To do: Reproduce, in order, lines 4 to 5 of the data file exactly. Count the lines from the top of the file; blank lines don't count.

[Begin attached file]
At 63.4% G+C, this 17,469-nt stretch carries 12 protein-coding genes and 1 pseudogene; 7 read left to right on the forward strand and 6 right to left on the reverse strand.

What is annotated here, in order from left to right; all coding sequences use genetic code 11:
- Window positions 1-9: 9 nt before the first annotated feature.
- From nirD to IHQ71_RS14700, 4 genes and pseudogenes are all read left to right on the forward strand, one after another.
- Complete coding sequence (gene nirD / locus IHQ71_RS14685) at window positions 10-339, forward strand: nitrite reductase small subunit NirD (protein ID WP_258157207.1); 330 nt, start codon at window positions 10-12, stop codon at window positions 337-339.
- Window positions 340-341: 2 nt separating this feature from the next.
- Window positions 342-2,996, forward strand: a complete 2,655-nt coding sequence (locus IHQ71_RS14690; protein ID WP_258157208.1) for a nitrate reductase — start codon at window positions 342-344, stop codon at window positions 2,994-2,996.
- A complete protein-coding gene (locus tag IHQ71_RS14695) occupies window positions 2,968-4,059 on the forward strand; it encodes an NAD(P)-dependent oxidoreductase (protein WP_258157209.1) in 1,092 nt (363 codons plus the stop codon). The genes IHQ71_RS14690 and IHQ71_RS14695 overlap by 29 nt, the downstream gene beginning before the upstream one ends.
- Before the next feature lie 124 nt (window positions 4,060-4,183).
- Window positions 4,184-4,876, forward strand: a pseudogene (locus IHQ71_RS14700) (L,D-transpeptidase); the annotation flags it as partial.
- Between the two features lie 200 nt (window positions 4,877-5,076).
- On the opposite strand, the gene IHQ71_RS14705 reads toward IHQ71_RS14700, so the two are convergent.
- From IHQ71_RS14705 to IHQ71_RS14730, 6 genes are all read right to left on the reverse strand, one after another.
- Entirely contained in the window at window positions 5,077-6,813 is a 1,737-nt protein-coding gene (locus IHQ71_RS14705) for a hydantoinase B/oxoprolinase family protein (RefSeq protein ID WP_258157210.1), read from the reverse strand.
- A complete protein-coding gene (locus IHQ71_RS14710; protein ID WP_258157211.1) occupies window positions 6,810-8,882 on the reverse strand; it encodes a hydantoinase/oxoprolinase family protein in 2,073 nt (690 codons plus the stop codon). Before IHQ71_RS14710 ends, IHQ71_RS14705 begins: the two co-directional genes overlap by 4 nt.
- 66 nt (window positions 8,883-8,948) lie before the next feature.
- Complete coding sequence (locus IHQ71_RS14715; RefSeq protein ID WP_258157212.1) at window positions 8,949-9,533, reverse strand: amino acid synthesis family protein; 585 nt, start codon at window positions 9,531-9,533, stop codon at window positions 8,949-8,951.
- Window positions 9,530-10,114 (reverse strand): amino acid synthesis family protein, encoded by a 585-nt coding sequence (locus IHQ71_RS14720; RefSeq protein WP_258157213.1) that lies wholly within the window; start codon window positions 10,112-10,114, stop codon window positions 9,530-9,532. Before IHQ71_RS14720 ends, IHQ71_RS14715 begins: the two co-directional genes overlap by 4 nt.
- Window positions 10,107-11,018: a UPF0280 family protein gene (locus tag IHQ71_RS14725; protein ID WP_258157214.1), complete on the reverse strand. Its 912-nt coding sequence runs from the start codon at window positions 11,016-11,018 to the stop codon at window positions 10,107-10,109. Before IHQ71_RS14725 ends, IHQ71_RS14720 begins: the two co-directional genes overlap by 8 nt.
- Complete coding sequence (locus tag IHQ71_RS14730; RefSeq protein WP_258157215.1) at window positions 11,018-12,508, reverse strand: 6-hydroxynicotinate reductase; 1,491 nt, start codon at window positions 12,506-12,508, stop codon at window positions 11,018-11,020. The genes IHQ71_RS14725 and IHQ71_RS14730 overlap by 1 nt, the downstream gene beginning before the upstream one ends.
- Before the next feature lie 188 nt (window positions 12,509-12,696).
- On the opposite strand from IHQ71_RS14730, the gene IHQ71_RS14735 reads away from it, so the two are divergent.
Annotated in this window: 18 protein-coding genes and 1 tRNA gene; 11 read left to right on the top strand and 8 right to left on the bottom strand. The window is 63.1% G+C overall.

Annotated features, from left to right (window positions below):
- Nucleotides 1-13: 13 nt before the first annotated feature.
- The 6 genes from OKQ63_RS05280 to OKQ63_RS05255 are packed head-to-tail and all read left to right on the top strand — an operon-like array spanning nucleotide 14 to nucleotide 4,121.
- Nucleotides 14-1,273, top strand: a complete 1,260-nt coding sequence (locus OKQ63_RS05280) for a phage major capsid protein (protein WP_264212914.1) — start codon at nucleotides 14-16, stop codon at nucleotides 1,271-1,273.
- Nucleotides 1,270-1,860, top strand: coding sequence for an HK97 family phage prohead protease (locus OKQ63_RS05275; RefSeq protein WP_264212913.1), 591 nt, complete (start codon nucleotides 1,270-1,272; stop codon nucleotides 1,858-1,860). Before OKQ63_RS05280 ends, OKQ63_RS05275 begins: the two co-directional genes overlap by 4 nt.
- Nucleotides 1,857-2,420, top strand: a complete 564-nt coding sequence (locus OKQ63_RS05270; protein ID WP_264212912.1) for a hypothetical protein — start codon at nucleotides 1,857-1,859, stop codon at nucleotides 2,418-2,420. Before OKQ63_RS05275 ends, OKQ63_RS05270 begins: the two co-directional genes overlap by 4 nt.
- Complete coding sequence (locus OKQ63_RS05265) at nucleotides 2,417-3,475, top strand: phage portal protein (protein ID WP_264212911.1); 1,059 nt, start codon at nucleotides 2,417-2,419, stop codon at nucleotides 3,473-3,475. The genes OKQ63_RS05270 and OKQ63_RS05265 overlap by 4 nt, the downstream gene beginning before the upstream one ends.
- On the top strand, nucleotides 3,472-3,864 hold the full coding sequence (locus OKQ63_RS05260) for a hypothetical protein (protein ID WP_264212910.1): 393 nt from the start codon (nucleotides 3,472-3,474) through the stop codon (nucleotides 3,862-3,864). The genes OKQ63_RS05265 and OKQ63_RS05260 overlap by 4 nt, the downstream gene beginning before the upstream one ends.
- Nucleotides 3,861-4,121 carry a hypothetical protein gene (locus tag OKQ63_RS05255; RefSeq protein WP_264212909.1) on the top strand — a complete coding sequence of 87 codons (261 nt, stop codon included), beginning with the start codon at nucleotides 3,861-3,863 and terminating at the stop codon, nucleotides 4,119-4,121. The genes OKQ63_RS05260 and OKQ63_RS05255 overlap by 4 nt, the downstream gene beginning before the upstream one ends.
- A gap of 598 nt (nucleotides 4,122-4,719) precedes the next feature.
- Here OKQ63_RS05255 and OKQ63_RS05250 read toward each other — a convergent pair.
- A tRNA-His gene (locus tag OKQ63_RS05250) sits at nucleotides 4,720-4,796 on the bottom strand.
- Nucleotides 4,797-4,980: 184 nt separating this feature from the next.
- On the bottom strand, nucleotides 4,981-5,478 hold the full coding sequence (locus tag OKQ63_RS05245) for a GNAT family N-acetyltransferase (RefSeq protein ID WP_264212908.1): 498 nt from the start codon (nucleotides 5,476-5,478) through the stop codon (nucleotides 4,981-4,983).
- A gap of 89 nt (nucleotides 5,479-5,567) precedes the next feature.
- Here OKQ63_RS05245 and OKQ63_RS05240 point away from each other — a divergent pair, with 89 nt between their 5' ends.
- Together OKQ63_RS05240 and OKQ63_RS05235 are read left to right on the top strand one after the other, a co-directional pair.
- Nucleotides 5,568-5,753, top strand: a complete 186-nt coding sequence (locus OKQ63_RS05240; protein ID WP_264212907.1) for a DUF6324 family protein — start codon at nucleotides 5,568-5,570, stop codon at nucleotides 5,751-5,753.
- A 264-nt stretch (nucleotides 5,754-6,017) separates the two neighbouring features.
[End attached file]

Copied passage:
- From nirD to IHQ71_RS14700, 4 genes and pseudogenes are all read left to right on the forward strand, one after another.
- Complete coding sequence (gene nirD / locus IHQ71_RS14685) at window positions 10-339, forward strand: nitrite reductase small subunit NirD (protein ID WP_258157207.1); 330 nt, start codon at window positions 10-12, stop codon at window positions 337-339.